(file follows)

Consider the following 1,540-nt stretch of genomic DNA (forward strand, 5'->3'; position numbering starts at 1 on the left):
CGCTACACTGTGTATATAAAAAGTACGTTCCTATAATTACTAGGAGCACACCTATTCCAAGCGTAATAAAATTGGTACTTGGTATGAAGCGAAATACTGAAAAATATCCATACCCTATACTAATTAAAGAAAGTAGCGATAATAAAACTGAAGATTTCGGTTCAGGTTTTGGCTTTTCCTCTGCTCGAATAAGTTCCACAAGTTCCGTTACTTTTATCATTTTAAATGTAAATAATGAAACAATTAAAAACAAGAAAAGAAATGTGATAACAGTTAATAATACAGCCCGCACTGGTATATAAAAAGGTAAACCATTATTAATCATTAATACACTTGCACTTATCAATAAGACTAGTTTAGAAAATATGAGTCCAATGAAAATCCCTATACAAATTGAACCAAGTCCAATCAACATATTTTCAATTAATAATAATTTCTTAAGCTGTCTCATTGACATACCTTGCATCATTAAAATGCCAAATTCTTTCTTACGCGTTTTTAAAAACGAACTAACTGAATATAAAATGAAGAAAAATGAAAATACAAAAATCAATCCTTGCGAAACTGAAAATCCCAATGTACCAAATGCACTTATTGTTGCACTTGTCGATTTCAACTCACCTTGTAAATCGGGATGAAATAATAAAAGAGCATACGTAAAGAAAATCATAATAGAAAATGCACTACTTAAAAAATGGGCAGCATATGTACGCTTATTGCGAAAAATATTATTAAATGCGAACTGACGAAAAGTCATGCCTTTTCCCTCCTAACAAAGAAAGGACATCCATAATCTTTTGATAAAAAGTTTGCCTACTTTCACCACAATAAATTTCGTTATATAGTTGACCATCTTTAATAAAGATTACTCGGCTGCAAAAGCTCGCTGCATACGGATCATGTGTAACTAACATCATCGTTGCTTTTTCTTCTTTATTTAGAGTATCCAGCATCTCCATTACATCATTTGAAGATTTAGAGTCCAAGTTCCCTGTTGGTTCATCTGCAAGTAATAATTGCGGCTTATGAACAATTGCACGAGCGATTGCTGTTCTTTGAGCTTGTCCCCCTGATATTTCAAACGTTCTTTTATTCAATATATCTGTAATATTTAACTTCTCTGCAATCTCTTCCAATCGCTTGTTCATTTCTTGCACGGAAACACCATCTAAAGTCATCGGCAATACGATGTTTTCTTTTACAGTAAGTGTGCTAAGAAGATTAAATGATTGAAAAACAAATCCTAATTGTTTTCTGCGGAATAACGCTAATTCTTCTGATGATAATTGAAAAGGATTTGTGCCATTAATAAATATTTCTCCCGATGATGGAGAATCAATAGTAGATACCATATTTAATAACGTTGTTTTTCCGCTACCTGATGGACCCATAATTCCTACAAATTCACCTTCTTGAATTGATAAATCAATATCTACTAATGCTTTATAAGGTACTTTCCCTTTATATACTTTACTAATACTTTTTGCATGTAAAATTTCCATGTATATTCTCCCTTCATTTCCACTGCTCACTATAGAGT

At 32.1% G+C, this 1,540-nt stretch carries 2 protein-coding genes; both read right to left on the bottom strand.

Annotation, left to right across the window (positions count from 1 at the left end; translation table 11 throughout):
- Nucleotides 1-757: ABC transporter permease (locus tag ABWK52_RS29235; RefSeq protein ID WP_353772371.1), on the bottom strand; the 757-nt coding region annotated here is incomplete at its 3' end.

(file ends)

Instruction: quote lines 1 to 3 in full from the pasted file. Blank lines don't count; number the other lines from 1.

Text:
Consider the following 1,540-nt stretch of genomic DNA (forward strand, 5'->3'; position numbering starts at 1 on the left):
CGCTACACTGTGTATATAAAAAGTACGTTCCTATAATTACTAGGAGCACACCTATTCCAAGCGTAATAAAATTGGTACTTGGTATGAAGCGAAATACTGAAAAATATCCATACCCTATACTAATTAAAGAAAGTAGCGATAATAAAACTGAAGATTTCGGTTCAGGTTTTGGCTTTTCCTCTGCTCGAATAAGTTCCACAAGTTCCGTTACTTTTATCATTTTAAATGTAAATAATGAAACAATTAAAAACAAGAAAAGAAATGTGATAACAGTTAATAATACAGCCCGCACTGGTATATAAAAAGGTAAACCATTATTAATCATTAATACACTTGCACTTATCAATAAGACTAGTTTAGAAAATATGAGTCCAATGAAAATCCCTATACAAATTGAACCAAGTCCAATCAACATATTTTCAATTAATAATAATTTCTTAAGCTGTCTCATTGACATACCTTGCATCATTAAAATGCCAAATTCTTTCTTACGCGTTTTTAAAAACGAACTAACTGAATATAAAATGAAGAAAAATGAAAATACAAAAATCAATCCTTGCGAAACTGAAAATCCCAATGTACCAAATGCACTTATTGTTGCACTTGTCGATTTCAACTCACCTTGTAAATCGGGATGAAATAATAAAAGAGCATACGTAAAGAAAATCATAATAGAAAATGCACTACTTAAAAAATGGGCAGCATATGTACGCTTATTGCGAAAAATATTATTAAATGCGAACTGACGAAAAGTCATGCCTTTTCCCTCCTAACAAAGAAAGGACATCCATAATCTTTTGATAAAAAGTTTGCCTACTTTCACCACAATAAATTTCGTTATATAGTTGACCATCTTTAATAAAGATTACTCGGCTGCAAAAGCTCGCTGCATACGGATCATGTGTAACTAACATCATCGTTGCTTTTTCTTCTTTATTTAGAGTATCCAGCATCTCCATTACATCATTTGAAGATTTAGAGTCCAAGTTCCCTGTTGGTTCATCTGCAAGTAATAATTGCGGCTTATGAACAATTGCACGAGCGATTGCTGTTCTTTGAGCTTGTCCCCCTGATATTTCAAACGTTCTTTTATTCAATATATCTGTAATATTTAACTTCTCTGCAATCTCTTCCAATCGCTTGTTCATTTCTTGCACGGAAACACCATCTAAAGTCATCGGCAATACGATGTTTTCTTTTACAGTAAGTGTGCTAAGAAGATTAAATGATTGAAAAACAAATCCTAATTGTTTTCTGCGGAATAACGCTAATTCTTCTGATGATAATTGAAAAGGATTTGTGCCATTAATAAATATTTCTCCCGATGATGGAGAATCAATAGTAGATACCATATTTAATAACGTTGTTTTTCCGCTACCTGATGGACCCATAATTCCTACAAATTCACCTTCTTGAATTGATAAATCAATATCTACTAATGCTTTATAAGGTACTTTCCCTTTATATACTTTACTAATACTTTTTGCATGTAAAATTTCCATGTATATTCTCCCTTCATTTCCACTGCTCACTATAGAGT

At 32.1% G+C, this 1,540-nt stretch carries 2 protein-coding genes; both read right to left on the bottom strand.